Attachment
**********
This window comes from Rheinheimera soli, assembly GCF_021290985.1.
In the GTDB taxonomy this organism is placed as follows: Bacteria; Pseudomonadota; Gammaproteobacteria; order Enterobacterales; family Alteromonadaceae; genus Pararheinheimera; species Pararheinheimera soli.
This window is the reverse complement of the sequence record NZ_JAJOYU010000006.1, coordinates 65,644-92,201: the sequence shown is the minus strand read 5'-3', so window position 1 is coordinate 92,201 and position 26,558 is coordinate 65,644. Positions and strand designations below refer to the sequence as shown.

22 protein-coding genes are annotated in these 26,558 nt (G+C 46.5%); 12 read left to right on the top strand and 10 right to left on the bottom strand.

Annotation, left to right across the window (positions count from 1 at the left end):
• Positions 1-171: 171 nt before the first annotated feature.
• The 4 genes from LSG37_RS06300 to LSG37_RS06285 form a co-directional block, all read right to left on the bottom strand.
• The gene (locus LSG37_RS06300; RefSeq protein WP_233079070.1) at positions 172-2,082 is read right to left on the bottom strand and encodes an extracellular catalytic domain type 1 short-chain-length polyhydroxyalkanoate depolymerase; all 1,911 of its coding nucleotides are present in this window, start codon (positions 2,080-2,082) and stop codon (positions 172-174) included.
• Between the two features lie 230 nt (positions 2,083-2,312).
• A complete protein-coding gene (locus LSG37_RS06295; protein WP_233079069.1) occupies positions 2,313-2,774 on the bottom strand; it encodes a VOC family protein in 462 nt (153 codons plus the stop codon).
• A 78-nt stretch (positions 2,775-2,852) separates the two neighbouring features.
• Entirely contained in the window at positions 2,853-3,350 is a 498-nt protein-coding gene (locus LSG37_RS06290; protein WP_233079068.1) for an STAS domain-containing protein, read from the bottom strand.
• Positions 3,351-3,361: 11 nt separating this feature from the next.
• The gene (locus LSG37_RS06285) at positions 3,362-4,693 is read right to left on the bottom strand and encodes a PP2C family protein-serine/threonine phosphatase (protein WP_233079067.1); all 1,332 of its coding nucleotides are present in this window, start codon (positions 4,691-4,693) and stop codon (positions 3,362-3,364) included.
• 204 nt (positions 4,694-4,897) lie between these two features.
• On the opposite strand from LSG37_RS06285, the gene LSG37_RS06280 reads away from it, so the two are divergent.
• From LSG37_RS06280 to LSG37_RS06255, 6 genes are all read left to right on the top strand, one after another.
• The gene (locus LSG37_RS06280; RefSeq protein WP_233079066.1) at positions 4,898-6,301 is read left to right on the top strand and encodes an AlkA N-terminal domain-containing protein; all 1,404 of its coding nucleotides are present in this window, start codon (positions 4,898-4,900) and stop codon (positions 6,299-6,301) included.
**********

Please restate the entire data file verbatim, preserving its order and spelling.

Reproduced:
This window comes from Rheinheimera soli, assembly GCF_021290985.1.
In the GTDB taxonomy this organism is placed as follows: Bacteria; Pseudomonadota; Gammaproteobacteria; order Enterobacterales; family Alteromonadaceae; genus Pararheinheimera; species Pararheinheimera soli.
This window is the reverse complement of the sequence record NZ_JAJOYU010000006.1, coordinates 65,644-92,201: the sequence shown is the minus strand read 5'-3', so window position 1 is coordinate 92,201 and position 26,558 is coordinate 65,644. Positions and strand designations below refer to the sequence as shown.

22 protein-coding genes are annotated in these 26,558 nt (G+C 46.5%); 12 read left to right on the top strand and 10 right to left on the bottom strand.

Annotation, left to right across the window (positions count from 1 at the left end):
• Positions 1-171: 171 nt before the first annotated feature.
• The 4 genes from LSG37_RS06300 to LSG37_RS06285 form a co-directional block, all read right to left on the bottom strand.
• The gene (locus LSG37_RS06300; RefSeq protein WP_233079070.1) at positions 172-2,082 is read right to left on the bottom strand and encodes an extracellular catalytic domain type 1 short-chain-length polyhydroxyalkanoate depolymerase; all 1,911 of its coding nucleotides are present in this window, start codon (positions 2,080-2,082) and stop codon (positions 172-174) included.
• Between the two features lie 230 nt (positions 2,083-2,312).
• A complete protein-coding gene (locus LSG37_RS06295; protein WP_233079069.1) occupies positions 2,313-2,774 on the bottom strand; it encodes a VOC family protein in 462 nt (153 codons plus the stop codon).
• A 78-nt stretch (positions 2,775-2,852) separates the two neighbouring features.
• Entirely contained in the window at positions 2,853-3,350 is a 498-nt protein-coding gene (locus LSG37_RS06290; protein WP_233079068.1) for an STAS domain-containing protein, read from the bottom strand.
• Positions 3,351-3,361: 11 nt separating this feature from the next.
• The gene (locus LSG37_RS06285) at positions 3,362-4,693 is read right to left on the bottom strand and encodes a PP2C family protein-serine/threonine phosphatase (protein WP_233079067.1); all 1,332 of its coding nucleotides are present in this window, start codon (positions 4,691-4,693) and stop codon (positions 3,362-3,364) included.
• 204 nt (positions 4,694-4,897) lie between these two features.
• On the opposite strand from LSG37_RS06285, the gene LSG37_RS06280 reads away from it, so the two are divergent.
• From LSG37_RS06280 to LSG37_RS06255, 6 genes are all read left to right on the top strand, one after another.
• The gene (locus LSG37_RS06280; RefSeq protein WP_233079066.1) at positions 4,898-6,301 is read left to right on the top strand and encodes an AlkA N-terminal domain-containing protein; all 1,404 of its coding nucleotides are present in this window, start codon (positions 4,898-4,900) and stop codon (positions 6,299-6,301) included.